The Progressive GSA

We’ve all heard it before: Experience is the best teacher. While this may be true, technology, through its rapid availability, improvement, provides highly effective solutions for a wide-range of issues that previously required extensive experience to resolve. Companies, organizations, and individuals are relying on innovative technological solutions more than ever to solve complex and multi-faceted issues such as home-buying, investment banking, and accelerated communication. Now, the United States General Services Administration (GSA) is following suit by adopting a forward thinking technological approach that will simplify the sale of technology to the government by new Information Technology Contractors.

Traditionally,  GSA has required that technology firms have at least two years of corporate experience, which is the agency’s current requirement for contractors to obtain a spot on the Schedule 70 — GSA’s list of approved Information Technology vendors, but in a new request for information (RFI), GSA is seeking advice about how the federal contracting system can be improved.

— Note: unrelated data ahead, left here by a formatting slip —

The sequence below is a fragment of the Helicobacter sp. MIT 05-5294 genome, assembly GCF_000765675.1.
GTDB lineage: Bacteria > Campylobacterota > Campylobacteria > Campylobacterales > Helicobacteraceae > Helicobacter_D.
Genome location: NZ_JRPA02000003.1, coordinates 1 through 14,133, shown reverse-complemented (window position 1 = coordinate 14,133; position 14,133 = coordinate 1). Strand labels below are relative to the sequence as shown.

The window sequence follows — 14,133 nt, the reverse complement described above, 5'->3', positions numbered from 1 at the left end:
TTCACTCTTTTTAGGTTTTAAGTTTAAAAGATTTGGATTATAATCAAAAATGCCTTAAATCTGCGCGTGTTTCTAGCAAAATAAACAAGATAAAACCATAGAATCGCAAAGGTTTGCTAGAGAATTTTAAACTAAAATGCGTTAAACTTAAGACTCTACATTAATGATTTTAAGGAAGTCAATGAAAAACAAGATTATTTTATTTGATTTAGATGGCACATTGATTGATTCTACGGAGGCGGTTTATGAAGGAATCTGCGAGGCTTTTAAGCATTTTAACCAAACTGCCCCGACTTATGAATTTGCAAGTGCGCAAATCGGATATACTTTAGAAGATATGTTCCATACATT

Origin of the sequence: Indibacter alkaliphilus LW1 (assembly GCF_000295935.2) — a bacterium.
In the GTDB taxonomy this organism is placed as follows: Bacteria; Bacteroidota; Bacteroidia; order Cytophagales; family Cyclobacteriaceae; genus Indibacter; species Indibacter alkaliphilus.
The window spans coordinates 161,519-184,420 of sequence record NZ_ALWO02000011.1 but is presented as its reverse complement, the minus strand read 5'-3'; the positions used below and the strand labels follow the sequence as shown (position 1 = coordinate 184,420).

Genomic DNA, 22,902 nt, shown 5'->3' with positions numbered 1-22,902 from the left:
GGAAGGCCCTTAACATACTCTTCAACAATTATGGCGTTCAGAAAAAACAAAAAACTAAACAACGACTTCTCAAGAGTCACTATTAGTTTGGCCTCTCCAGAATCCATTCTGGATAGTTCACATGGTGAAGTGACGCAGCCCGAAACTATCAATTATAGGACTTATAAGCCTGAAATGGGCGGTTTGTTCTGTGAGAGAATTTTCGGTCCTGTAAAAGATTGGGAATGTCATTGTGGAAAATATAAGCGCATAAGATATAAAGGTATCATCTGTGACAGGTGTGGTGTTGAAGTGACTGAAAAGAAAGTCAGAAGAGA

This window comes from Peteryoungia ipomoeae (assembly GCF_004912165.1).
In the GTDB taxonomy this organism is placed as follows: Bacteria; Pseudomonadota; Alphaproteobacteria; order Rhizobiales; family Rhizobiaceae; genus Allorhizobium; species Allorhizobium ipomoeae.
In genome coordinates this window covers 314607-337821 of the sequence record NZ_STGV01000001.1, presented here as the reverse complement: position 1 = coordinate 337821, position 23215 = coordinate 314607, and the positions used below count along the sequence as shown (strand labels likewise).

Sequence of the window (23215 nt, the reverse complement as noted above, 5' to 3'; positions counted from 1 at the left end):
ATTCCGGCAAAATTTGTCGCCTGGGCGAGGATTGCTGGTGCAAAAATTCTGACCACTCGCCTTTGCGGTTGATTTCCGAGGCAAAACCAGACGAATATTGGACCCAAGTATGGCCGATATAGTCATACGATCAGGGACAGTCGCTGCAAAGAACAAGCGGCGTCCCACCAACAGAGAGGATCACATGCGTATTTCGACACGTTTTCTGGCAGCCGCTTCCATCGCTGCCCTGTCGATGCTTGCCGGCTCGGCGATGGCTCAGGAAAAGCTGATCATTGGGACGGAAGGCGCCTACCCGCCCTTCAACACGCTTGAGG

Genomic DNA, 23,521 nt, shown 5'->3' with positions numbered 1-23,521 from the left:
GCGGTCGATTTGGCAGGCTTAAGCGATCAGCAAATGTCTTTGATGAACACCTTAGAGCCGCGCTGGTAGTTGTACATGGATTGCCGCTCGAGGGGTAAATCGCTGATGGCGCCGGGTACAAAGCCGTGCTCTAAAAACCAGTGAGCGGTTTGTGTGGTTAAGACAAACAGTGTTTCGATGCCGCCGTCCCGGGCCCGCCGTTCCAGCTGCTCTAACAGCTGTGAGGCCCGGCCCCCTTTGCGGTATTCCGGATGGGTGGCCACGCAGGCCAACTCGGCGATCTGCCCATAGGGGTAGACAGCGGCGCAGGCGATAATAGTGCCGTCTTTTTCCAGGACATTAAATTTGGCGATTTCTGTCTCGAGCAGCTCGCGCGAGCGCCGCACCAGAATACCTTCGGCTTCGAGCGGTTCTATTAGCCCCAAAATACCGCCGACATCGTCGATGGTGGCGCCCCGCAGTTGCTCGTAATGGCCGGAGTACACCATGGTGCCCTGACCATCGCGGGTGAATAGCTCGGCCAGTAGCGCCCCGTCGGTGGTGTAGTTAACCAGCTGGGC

Instead of the two year experience mandate, GSA would instead require contracting agencies to submit a written description of their relevant experience as well as documentation demonstrating financial responsibility. By implementing this new measure, GSA could effectuate an increase of emerging small businesses to the Schedule 70, gain better access to innovative companies, transcend leading-edge technological solutions, and acquire a wider range of contracting options. The result would likely mean a proliferation of new contractors’ with the ability to meet sales criteria, among other measures.

So, how likely is it that GSA will repeal its two-year experience requirement? The answer may lie in the hands of contractors and their ability to use persuasive rhetoric to convince GSA to make a favorable decision. Indeed, until September, 18th 2015, GSA is collecting input from both public and private agencies by inquiring about the conceivable benefits of implementing such a reformative measure. According to, some of the specific subjects that contractors are urged to answer include:

  • What are the potential benefits and downsides to removing the two-year corporate experience requirement?
  • What other requirements or processes prevent businesses from obtaining a Schedule 70 contract?
  • What requirements and processes make it hard to work with the government even after getting a Schedule 70 contract?

Although GSA has yet to make a concrete decision regarding their new endeavor to repeal its two-year experience rule, small business contracting agencies, such as Sabre88, will remain hopeful in receiving positive news.